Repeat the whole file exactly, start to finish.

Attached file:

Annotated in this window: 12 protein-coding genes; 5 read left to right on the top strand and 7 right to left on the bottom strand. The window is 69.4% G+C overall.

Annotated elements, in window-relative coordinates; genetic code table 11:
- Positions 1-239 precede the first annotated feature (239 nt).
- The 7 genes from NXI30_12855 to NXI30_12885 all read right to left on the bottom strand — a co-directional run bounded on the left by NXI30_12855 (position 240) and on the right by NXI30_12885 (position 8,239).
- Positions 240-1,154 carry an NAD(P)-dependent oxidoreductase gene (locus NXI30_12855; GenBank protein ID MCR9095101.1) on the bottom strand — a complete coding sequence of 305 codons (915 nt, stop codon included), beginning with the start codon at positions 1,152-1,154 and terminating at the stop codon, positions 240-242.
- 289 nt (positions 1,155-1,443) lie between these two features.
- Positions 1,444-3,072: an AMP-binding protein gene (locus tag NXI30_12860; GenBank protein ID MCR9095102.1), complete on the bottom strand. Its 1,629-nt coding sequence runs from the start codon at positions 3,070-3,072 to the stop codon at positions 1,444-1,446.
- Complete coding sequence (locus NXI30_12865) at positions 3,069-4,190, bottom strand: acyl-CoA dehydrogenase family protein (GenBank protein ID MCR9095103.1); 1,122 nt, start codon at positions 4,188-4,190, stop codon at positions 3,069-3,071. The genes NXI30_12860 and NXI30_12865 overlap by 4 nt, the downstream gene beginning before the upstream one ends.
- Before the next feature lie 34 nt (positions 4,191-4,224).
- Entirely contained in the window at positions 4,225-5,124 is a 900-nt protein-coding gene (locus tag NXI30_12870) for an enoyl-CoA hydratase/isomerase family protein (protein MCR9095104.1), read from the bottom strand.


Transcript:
Annotated in this window: 12 protein-coding genes; 5 read left to right on the top strand and 7 right to left on the bottom strand. The window is 69.4% G+C overall.

Annotated elements, in window-relative coordinates; genetic code table 11:
- Positions 1-239 precede the first annotated feature (239 nt).
- The 7 genes from NXI30_12855 to NXI30_12885 all read right to left on the bottom strand — a co-directional run bounded on the left by NXI30_12855 (position 240) and on the right by NXI30_12885 (position 8,239).
- Positions 240-1,154 carry an NAD(P)-dependent oxidoreductase gene (locus NXI30_12855; GenBank protein ID MCR9095101.1) on the bottom strand — a complete coding sequence of 305 codons (915 nt, stop codon included), beginning with the start codon at positions 1,152-1,154 and terminating at the stop codon, positions 240-242.
- 289 nt (positions 1,155-1,443) lie between these two features.
- Positions 1,444-3,072: an AMP-binding protein gene (locus tag NXI30_12860; GenBank protein ID MCR9095102.1), complete on the bottom strand. Its 1,629-nt coding sequence runs from the start codon at positions 3,070-3,072 to the stop codon at positions 1,444-1,446.
- Complete coding sequence (locus NXI30_12865) at positions 3,069-4,190, bottom strand: acyl-CoA dehydrogenase family protein (GenBank protein ID MCR9095103.1); 1,122 nt, start codon at positions 4,188-4,190, stop codon at positions 3,069-3,071. The genes NXI30_12860 and NXI30_12865 overlap by 4 nt, the downstream gene beginning before the upstream one ends.
- Before the next feature lie 34 nt (positions 4,191-4,224).
- Entirely contained in the window at positions 4,225-5,124 is a 900-nt protein-coding gene (locus tag NXI30_12870) for an enoyl-CoA hydratase/isomerase family protein (protein MCR9095104.1), read from the bottom strand.